Speaking of ex-Giants, the Tigers brought Casey McGehee up to fill gaps and though the third sacker was hitting well at Toledo (.323-4-27 over 66 games), his big league numbers have been pretty much nonexistent save 2014 (.287-4-76) going back to 2010. Add in there is a question of playing time, and McGehee makes a poor risk.

Oakland hasn't just had issues hitting, but their pitching has been pretty much a disaster between injuries and ineffectiveness. One guy the Athletics were thinking would be an innings eater when the season began was Liam Hendriks, who went out with a biceps injury in May. Hendriks had some pretty awful numbers over 16.3 frames (0-0, 8.27) but he was very good in a relief role with Toronto last year, going 5-0, 2.92 with 71 strikeouts over 64.6 innings with a 1.082 WHIP. Oakland might be struggling, but Hendriks is the kind of filler guy who can gain command and give some under-the-radar strong innings.

Keeping the "X degrees of player separation" going, former Oakland starter Tommy Milone was recalled by the Twins. A starter, Milone has reasonably good control (463 whiffs to 159 walks) with a 1.302 WHIP over 642.3 innings but has allowed 677 hits, 87 of which have been homers. If you are innings desperate in an AL format, maybe take a chance, but I like the Lincecum gamble better.

OK, let's look at a troika of prospects to close the week out, starting with Blake Snell, who is in the Rays starting rotation. Snell had a solid start against the Yankees in a spot start, allowing just a run and a couple of hits over five innings. Not so much in his second start, as the Mariners pounded him for eight hits over 3.3 innings, including five runs, though just one was earned. If Snell is not on a reserve list in your league, he makes a fun pick-up. If you can grab him and freeze him in another format, do so.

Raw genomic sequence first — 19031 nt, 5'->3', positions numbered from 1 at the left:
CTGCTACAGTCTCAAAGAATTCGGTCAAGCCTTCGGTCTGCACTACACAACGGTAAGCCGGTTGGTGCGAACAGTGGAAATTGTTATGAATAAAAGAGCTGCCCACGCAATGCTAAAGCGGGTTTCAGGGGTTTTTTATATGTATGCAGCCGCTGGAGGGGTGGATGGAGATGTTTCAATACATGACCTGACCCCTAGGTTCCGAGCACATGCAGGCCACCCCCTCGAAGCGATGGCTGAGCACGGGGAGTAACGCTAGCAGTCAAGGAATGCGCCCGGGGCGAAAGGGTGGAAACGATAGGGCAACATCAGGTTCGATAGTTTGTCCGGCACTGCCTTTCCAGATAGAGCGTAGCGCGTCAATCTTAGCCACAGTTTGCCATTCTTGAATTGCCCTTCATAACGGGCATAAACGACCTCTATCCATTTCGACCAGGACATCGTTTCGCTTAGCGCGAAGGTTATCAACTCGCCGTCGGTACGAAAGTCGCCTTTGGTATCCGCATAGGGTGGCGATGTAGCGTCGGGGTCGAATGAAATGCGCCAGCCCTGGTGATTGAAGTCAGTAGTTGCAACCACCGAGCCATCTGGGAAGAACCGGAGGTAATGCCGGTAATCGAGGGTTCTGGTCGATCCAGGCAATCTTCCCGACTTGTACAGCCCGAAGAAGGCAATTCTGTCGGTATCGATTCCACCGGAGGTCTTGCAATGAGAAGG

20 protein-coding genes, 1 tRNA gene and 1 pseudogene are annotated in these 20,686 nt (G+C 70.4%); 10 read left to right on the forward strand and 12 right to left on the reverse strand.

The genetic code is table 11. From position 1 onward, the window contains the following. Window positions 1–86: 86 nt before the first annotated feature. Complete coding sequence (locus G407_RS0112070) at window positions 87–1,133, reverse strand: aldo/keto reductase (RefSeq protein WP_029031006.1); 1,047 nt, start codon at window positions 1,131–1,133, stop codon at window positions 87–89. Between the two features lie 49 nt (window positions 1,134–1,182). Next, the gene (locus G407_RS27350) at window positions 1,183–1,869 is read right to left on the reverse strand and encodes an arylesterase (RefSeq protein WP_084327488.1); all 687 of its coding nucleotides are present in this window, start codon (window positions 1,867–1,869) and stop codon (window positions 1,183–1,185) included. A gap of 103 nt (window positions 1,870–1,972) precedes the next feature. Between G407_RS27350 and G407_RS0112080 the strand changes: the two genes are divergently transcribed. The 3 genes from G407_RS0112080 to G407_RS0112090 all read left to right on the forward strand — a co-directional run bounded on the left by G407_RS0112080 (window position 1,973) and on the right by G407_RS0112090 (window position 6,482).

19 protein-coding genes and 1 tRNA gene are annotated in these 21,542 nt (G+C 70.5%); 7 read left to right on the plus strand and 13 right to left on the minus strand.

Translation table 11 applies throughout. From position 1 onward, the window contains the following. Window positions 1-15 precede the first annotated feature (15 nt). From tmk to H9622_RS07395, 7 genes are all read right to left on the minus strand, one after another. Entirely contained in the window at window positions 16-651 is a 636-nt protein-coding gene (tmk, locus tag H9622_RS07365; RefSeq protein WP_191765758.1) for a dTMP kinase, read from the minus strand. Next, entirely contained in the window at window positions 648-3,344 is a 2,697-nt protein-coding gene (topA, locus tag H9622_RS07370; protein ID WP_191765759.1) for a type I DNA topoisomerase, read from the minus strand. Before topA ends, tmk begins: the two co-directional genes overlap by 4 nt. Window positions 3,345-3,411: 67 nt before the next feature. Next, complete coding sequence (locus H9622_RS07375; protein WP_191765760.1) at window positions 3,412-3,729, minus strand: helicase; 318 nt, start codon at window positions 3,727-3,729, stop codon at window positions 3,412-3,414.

Similarly, the Reds brought second sacker Jose Peraza back to fill the Billy Hamilton (concussion) gap, and Peraza was hitting well (.274 with nine swipes) and is bench strength for now. But Peraza is a serious prospect, and again one to at least grab and stash. The 22-year-old Peraza, whom I mentioned when he debuted for the Reds awhile back, is a former Braves prospect who spent time with the Dodgers before becoming part of the three-team Todd Frazier swap. The consensus top-100 prospect has a .299-10-195 line with 312 runs and 219 swipes in the Minors, and he has a solid future. 

Finally, 24-year-old Michael Ynoa was recalled by the White Sox. With 11 saves and 232 strikeouts over 226.6 innings, Ynoa has had a decent minor league line, and he could find some good work with the Pale Hose as the team struggles to re-invent itself.


Well, here we are, starting year 21, and Z and I are in Manhattan getting ready to draft our Fantasy Sports Trade Association Football Team for the coming season.